Microsoft's Windows Vista has yet to win over many businesses nearly a year after it was first made available to enterprises.
Many OEMs continue to offer 'downgrade' programmes to provide users with earlier versions of Windows.
Vista was launched to great fanfare in January 2007. By April, however, users began to pine for Windows XP, prompting some companies to offer entire lines of PCs with XP pre-installed rather than Vista.
Microsoft's Windows Life-Cycle Policy lists 31 January 2008 as the last day that OEMs will be allowed directly to license Windows XP. The licence for system builders will expire 12 months later.
The company does not give any deadline for downgraded copies of the operating system, however, noting that licences could be given after the end of the operating system's availability deadline.
However, analysts have suggested that that the problem may not be entirely down to Windows Vista and that, after five years on the market, a battle-tested Windows XP may be filling the needs of many enterprise users.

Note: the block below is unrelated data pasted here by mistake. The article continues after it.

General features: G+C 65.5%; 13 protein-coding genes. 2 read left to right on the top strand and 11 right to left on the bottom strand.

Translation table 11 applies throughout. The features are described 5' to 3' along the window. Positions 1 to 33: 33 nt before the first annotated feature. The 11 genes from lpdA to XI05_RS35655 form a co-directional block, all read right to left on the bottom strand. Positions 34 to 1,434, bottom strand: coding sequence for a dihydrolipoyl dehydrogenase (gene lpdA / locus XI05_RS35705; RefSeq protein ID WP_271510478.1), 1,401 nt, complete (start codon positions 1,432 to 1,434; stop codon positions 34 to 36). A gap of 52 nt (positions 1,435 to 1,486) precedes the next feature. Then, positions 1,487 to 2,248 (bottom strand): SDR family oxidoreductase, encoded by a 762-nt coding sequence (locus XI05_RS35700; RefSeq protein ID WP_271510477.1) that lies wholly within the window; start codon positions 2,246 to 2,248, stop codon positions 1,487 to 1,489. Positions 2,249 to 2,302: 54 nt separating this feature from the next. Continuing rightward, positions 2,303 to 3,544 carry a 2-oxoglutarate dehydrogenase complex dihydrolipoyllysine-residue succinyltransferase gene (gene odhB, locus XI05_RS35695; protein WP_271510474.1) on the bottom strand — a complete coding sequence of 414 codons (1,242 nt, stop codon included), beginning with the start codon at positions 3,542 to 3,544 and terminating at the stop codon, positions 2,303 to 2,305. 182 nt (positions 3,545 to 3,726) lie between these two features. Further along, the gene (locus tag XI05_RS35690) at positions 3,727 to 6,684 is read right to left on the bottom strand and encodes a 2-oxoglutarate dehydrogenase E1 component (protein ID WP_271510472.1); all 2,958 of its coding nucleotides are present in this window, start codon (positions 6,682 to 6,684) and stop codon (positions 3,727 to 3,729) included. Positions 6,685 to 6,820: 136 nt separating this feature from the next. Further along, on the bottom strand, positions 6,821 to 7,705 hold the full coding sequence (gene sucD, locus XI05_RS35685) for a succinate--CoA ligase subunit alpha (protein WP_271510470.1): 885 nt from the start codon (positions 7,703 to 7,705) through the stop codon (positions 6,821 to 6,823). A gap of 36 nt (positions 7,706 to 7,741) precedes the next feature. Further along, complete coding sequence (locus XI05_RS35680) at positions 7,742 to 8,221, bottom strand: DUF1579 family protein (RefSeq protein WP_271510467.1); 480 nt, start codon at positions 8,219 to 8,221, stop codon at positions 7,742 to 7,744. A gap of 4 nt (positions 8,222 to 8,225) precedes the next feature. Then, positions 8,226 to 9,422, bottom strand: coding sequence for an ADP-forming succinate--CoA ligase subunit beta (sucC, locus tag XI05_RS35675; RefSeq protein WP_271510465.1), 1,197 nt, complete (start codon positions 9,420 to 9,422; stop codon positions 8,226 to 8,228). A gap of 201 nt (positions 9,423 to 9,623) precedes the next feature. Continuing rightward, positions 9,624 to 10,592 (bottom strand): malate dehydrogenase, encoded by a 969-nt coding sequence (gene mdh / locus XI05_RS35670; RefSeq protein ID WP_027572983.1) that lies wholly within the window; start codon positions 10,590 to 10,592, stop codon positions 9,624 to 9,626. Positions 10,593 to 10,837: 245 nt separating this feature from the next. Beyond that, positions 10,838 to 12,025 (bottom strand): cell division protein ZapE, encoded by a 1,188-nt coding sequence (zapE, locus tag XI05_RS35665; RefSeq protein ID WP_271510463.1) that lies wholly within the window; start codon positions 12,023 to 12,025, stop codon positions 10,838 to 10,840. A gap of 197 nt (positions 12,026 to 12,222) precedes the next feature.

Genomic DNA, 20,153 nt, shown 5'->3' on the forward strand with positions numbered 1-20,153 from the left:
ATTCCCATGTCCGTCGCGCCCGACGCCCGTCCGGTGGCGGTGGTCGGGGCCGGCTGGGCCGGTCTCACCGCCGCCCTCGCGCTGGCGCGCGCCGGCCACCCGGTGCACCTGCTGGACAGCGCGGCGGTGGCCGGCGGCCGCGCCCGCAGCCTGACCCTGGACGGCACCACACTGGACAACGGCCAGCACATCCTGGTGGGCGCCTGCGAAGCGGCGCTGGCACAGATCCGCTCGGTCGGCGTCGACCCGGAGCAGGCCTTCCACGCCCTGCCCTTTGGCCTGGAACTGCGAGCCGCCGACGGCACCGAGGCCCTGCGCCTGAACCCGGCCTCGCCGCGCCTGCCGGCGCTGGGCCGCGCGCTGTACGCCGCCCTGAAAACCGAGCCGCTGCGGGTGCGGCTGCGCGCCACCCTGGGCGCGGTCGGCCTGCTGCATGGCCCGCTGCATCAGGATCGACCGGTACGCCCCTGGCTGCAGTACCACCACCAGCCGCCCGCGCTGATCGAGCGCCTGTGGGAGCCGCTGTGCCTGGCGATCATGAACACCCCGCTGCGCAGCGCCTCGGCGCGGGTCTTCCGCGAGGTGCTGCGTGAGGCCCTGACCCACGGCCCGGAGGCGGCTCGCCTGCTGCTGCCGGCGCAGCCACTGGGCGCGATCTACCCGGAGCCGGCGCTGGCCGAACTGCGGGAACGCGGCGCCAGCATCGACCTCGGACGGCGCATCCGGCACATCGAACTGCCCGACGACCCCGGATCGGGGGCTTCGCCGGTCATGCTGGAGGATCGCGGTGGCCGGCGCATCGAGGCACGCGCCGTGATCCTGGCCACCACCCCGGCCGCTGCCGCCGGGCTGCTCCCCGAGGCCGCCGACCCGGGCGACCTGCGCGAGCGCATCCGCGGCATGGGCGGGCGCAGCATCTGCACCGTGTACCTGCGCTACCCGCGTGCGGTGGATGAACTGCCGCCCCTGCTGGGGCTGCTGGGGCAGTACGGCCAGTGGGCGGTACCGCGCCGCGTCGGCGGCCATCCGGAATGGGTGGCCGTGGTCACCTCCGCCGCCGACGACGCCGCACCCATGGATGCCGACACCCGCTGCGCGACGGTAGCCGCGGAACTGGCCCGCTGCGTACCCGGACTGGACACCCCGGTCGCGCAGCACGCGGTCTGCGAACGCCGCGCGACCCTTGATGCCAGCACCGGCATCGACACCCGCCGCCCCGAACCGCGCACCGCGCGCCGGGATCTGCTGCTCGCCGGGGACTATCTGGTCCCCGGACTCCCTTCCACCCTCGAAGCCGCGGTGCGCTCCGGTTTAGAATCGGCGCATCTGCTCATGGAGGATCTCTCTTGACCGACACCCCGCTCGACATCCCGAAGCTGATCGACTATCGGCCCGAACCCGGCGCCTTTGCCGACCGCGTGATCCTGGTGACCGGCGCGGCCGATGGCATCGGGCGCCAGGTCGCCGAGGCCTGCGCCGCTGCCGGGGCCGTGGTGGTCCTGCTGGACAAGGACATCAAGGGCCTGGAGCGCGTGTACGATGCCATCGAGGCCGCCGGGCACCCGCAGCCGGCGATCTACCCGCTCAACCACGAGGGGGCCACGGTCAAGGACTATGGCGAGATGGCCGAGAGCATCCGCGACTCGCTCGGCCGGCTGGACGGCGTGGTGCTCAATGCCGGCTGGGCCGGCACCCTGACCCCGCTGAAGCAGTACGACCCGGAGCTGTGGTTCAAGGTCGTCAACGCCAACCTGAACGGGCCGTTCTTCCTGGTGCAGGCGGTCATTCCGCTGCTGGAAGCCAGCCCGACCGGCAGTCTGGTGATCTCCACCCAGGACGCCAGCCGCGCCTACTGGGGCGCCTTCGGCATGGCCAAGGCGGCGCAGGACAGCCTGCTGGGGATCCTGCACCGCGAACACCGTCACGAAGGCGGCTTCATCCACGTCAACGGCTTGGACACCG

"People are not screaming to get off of XP, and Vista is not providing a compelling reason to do so."
Michael Cherry, lead operating systems analyst at Directions on Microsoft, told vnunet.com that performance may also be an issue, and that some customers may simply decide that a quick XP machine is better than a sluggish Vista machine.
"For whatever reason OEMs decided not to soup-up the machines, he said. " Despite having a long beta cycle, I'm still not seeing a lot of machines that are really well designed for Vista."
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